The start of a new year encourages reflection and this year I was thinking a lot about genealogies – but not the type you might be thinking. For those of us who celebrate the Lunar New Year, honoring ancestors is an important part of the holiday activities.
I’m two-thirds through Sandy White Hawk‘s beautiful memoir, “A Child of the Indian Race”: A Story of Return, and I have been reflecting on how much Sandy means to me. I don’t remember exactly when we first met or through whom, but we used to meet up for breakfast or lunch at a Perkins in Roseville, Minnesota back in the day, not too far from where I lived. Her granddaughter would typically accompany us. I think I was attending college in my social work undergraduate program when we first met.
I attended a couple of Sandy’s “Gatherings” – ceremonies and events aimed at bringing indigenous people separated from their families and tribes via foster care, adoption, or boarding schools back to the wider Native American community. Although these Gatherings were intended to be a healing space for indigenous fosterees/adoptees, Sandy included me and welcomed me with generosity and kindness. I shared with her my wish that South Korea would offer a truly heartfelt apology and pathway for healing and reconciliation for Korean adoptees. I truly believe my participation at Sandy’s Gatherings influenced my work and life as an adoptee. Sandy modeled the ability to be both critical and forgiving, one of the touchstones in the Adoptee Consciousness Model I’ve been working on with adoptee colleagues.
I consider Sandy my friend and mentor, but more importantly, I consider her one of my adoptee elders. Not an elder by age (although she is older than me); I consider her my elder in that she embraced me during a time I was exploring my own adoptee identity, generously shared her own story, invited me to partner with her on adoptee-related work, promoted my work when I started to put myself out there, and shared a lot of laughs and tears.
Sandy is but one of many others who I consider part of my own adoptee genealogy, and I imagine many of us adoptees who are active in adoption education, counseling, research, or write, create art, music, and are activists for change have similar lists of those folks who were important to our emerging critical consciousness.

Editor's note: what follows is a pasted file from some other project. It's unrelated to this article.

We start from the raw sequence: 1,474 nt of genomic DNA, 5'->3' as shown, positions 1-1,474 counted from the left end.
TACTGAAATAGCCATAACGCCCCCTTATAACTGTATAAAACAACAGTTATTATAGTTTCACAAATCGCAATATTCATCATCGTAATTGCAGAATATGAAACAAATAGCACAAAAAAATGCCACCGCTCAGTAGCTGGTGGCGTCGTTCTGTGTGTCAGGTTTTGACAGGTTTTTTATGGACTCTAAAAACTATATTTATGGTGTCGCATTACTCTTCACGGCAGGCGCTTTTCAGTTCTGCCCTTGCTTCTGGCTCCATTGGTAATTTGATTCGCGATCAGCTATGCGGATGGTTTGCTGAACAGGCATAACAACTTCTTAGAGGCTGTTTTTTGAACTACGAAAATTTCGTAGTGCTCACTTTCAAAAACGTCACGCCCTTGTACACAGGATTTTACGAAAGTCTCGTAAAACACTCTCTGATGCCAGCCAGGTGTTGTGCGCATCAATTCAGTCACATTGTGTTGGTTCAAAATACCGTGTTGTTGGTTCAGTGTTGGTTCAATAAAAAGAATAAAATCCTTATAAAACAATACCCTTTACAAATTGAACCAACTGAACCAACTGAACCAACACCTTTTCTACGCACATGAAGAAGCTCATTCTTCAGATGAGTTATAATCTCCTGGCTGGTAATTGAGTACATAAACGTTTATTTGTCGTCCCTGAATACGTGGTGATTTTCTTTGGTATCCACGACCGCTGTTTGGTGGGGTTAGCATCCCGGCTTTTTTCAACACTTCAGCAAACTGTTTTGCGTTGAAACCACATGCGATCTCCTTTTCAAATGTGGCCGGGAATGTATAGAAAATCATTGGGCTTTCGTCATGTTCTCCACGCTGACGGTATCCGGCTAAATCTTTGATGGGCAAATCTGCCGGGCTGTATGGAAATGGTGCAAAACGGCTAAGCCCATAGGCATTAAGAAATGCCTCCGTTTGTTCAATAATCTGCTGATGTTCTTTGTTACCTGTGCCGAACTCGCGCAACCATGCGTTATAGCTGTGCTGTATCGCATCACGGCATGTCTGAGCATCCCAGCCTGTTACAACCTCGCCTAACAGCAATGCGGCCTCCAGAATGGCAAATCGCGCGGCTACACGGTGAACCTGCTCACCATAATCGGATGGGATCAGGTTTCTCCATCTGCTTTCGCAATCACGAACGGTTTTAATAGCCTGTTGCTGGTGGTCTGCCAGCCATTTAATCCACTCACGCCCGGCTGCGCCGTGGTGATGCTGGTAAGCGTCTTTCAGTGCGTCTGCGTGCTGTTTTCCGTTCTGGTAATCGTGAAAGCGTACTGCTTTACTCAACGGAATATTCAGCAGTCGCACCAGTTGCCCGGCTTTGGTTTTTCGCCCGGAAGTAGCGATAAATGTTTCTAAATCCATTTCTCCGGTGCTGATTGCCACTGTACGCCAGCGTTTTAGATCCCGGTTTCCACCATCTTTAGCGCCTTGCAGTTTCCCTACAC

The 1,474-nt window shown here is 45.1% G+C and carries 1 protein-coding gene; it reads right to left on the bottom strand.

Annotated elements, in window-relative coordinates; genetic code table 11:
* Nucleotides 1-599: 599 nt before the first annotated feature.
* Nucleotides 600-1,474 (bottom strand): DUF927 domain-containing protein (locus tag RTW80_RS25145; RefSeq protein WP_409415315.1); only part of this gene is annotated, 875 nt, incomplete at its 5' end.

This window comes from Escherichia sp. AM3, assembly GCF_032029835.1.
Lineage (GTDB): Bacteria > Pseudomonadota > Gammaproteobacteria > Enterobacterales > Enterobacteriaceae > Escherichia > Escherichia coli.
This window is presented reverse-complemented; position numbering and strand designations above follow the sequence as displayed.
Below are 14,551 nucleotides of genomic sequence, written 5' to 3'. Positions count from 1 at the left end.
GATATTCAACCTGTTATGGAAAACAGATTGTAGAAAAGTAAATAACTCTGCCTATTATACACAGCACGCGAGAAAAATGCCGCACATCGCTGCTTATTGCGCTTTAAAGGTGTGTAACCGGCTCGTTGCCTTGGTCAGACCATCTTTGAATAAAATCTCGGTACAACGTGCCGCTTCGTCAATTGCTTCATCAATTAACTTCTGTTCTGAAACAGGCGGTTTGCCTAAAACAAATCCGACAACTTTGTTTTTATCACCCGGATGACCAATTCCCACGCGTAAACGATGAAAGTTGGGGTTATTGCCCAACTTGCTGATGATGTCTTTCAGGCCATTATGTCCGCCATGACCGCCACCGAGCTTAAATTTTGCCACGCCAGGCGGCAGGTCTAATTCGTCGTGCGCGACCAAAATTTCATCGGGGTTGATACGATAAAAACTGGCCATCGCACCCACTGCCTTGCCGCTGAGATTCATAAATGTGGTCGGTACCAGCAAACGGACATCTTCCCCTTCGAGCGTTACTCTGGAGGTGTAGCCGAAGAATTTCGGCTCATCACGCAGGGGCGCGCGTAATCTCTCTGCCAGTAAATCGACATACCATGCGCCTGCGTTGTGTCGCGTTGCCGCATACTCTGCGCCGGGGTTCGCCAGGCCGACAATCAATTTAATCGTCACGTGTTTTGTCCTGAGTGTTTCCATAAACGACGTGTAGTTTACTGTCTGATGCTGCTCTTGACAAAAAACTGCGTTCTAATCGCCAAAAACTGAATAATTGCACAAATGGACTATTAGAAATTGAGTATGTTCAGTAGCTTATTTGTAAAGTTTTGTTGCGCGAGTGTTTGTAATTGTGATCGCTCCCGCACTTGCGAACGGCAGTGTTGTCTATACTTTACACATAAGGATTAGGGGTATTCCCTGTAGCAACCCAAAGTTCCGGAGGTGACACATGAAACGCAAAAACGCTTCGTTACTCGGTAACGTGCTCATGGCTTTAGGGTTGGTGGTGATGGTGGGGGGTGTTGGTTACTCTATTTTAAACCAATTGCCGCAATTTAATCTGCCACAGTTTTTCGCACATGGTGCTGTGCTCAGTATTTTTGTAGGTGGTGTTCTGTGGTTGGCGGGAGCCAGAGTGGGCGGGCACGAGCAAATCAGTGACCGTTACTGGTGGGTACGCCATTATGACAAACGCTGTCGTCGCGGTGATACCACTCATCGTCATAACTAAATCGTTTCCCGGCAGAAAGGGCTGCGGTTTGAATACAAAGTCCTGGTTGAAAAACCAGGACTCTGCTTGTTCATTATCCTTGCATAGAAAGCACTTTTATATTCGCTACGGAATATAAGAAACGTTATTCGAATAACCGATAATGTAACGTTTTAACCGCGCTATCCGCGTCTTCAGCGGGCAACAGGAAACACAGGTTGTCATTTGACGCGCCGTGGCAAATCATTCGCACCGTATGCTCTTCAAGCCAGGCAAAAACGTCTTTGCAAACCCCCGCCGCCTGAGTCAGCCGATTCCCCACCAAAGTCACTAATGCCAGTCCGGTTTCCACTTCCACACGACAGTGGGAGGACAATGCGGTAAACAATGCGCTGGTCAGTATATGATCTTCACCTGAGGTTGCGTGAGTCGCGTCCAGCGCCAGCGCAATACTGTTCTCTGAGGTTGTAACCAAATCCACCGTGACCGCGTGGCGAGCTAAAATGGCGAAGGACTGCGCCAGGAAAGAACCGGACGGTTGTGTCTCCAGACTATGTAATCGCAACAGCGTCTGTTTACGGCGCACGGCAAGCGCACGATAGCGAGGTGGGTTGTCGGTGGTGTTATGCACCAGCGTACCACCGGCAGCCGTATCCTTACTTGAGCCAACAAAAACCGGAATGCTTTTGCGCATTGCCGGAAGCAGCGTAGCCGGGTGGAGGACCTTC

As adoptees, we experienced a severance in our biological genealogies and too many have not found connection or support in their adoptive families either. In my recent interview with Haley Radke for Adoptees On, I mentioned other adoptee scholars who came before me but these folks did more than just set a high standard for me to emulate. Dr. John Raible, Dr. Amanda Baden, and Dr. Gina Samuels supported and mentored me in different ways. Dr. Kim Park Nelson and Dr. Jini Roby are two other adoptee scholars who were highly influential in my life. I also want to include some other folks who mentored, encouraged, and championed me including – Robert O’Connor, Sun Yung Shin, Mary Mason, and Susan Ito. These folks challenged my thinking, offered to collaborate with me, passed on opportunities for personal and professional growth, and became my chosen family in so many ways. It is important for me to mention that most of these folks are not Korean adoptees. It’s important to mention because through these folks I learned about what we have in common as adoptees as well as what is different because of the various ways our communities have experienced adoption. I know my experience as a Korean adoptee born in the late 1960s and adopted in the early 1970s. I don’t know what it is like to be a Lakota adoptee, or an African American adoptee or an adoptee from Colombia or Haiti or a U.S. baby-scoop adoptee.
There are, of course, many others who have become dear friends, siblings, and cousins in our adoptee journeys together – I specifically highlight the above individuals because they were further along in their careers or adoptee activism and had some status or power to listen and engage with a newbie like me and encourage her to take that next step in their adoptee consciousness.
Last week I was in Hawai’i. The banyan trees there were stunning. One aspect I think is super cool about banyan trees is that they send out their seeds via roots that drop down to the ground. These roots become a sort of trunk of another tree. You’ll see clusters in which several trunks support each other and continue to send out more shoots. I like to think of the adoptee community like a grove of banyan trees, each of us supporting one another’s projects and creative ideas.
I felt it was important for me to share my personal adoptee genealogy here on this blog. As I shared with Haley, I was a very shy, quiet, timid person back when I began this blog in 2006. The adoptees in my life who believed in me and thought I had something to offer literally changed the course of my life – often in ways my adoptive family and non-adoptee friends just couldn’t quite manage in the same way. So, as I was thinking about my ancestors this Seollal, I thought about my adoptee elders and ancestors, my gratitude for the work they’ve done, undertaken at a time when there were many more barriers and resistance to critical adoption discussions than I’ve experienced. Thanks to their courage and perseverance and innovation, a path was opened for my own work, as well as a reminder of the importance of paying it forward.